Dry conditions put damper on campfires

A photo of Nova Scotia's burnsafe map
Nova Scotia burnsafe map.
Ed Halverson - QCCR - LiverpoolNS | 11-08-2020

Numerous heat warnings over the past number of weeks have created dry conditions that have provincial officials on the lookout for forest fires.

The department of lands and forestry burnsafe map has gone red across mainland Nova Scotia indicating a burn ban is in place on open fires of any kind.

The ban includes campfires and backyard chimineas and also prohibits people from setting off fireworks.

Manager of Forest Protection Scott Tingley says the ban will be in effect until the weather changes.

“Until we get some rain those restrictions, the ones that are in place, are going to remain,” says Tingley. “With no rain, people can probably expect tighter restrictions going forward.”

Restrictions are based on precipitation, relative humidity, temperature along with wind direction and speed observed at 31 weather stations the department of lands and forestry has in place across Nova Scotia.

Tingley says they’re seeing crunchy grass, and dry twigs but what’s most concerning is the lack of moisture in the ground, causing the forest floor to dry out.

“The result of that is, fires that do start in these conditions are just that much more persistent and harder to put out. You have to dig deeper and get water deeper and put it on for a longer period of time to actually put them out,” says Tingley.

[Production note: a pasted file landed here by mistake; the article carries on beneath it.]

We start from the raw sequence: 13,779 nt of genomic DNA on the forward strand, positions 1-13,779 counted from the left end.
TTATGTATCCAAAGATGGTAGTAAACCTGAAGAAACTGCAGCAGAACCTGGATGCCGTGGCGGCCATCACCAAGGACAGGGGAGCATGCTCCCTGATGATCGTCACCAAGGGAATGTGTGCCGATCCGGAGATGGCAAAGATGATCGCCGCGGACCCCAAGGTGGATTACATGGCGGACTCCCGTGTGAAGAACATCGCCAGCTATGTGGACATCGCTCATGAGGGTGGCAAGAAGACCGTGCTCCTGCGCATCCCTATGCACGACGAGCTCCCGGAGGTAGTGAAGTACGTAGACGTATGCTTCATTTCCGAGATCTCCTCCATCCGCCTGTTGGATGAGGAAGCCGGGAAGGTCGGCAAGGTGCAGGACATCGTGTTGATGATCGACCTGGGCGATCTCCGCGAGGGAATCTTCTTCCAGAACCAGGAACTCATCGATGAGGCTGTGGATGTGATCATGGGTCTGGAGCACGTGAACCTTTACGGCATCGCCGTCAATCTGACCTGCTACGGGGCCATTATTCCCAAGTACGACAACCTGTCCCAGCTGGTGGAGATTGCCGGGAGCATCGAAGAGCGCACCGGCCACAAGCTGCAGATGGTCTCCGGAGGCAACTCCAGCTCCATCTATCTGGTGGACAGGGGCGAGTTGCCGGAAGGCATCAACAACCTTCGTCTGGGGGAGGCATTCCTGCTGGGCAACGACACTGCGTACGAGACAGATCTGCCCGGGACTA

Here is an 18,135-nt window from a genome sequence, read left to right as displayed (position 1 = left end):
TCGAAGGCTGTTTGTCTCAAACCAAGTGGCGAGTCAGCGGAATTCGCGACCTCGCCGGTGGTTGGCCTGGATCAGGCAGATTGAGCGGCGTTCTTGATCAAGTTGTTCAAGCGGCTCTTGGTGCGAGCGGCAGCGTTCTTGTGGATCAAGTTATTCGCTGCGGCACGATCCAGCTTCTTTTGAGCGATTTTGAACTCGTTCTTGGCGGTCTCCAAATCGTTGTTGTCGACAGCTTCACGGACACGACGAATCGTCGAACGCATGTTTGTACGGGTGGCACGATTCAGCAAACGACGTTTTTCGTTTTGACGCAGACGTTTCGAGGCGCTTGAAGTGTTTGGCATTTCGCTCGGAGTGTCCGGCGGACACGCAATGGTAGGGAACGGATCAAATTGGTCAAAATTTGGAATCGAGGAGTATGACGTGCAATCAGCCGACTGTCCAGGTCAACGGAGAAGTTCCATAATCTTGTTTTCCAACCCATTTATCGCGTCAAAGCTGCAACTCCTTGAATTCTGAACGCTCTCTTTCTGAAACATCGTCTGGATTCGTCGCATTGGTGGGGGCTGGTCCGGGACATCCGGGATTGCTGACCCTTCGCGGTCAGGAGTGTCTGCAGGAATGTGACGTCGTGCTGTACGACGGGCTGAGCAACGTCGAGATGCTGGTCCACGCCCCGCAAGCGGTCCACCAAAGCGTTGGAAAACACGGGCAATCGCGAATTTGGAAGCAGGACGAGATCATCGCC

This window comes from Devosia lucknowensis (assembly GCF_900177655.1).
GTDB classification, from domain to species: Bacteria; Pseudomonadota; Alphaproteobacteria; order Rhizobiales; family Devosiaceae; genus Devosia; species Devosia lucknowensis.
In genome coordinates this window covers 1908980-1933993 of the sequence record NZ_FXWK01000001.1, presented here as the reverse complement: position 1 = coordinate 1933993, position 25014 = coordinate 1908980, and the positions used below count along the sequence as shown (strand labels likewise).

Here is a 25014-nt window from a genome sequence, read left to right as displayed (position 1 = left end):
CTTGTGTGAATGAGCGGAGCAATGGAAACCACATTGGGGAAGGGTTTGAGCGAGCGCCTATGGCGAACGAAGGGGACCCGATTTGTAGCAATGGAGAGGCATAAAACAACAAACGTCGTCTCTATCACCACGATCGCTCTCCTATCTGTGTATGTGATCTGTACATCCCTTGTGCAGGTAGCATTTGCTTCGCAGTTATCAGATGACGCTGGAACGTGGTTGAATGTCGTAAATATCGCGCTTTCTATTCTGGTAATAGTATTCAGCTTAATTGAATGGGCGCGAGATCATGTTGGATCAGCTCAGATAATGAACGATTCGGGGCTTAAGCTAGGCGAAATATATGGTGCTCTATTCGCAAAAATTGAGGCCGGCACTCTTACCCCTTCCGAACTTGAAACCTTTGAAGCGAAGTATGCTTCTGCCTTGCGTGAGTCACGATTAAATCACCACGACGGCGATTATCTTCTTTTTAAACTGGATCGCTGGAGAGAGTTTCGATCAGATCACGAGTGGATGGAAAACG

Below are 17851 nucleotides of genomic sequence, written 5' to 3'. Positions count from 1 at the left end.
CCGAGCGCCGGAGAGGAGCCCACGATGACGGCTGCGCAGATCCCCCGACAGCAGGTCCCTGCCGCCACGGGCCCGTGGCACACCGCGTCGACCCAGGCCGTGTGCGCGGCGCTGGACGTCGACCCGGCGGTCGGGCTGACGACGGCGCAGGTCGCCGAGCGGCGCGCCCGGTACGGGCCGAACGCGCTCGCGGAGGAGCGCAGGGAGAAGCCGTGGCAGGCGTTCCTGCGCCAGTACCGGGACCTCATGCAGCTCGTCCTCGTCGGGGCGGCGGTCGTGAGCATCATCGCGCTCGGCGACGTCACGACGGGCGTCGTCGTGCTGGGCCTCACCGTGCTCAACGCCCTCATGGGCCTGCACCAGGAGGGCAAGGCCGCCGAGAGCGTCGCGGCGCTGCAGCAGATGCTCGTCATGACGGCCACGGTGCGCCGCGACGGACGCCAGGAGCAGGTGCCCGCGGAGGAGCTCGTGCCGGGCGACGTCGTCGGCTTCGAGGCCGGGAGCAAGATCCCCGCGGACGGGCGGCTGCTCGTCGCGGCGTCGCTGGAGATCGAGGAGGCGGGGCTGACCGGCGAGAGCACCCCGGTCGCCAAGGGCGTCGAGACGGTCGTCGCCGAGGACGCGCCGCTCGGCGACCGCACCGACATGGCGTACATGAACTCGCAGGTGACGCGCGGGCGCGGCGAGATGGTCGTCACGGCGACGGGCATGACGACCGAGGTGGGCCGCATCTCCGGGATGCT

Often, campers will think because they’ve dowsed their campfire with water they have extinguished the fire, but Tingely says that’s not always the case.

“It really is hard in these conditions to put them out. They really have to, where they are permitted; to put water on them, stir them up really good, soak them again,” says Tingley. “You just have to be very, very diligent with any fire that’s out there right now”

In 2016, fires burned for days near Kejimkujik national park.

In August of that year, the province issued a burn ban, but the minister also took the extra step of restricting travel in the woods for hikers and all-terrain vehicles.

While the situation is not at 2016 levels yet, Tingley says similar actions could be taken if conditions don’t improve.

“We have had them in the past, but they’re few and far between. But give it another week or two of drying in some of these areas and we probably will be having those discussions,” says Tingley.

He encourages Nova Scotians to check the burn restriction map updated daily at 2:00pm by visiting www.novascotia.ca/burnsafe.

Reported by Ed Halverson 
E-mail: edhalversonnews@gmail.com
Twitter: @edwardhalverson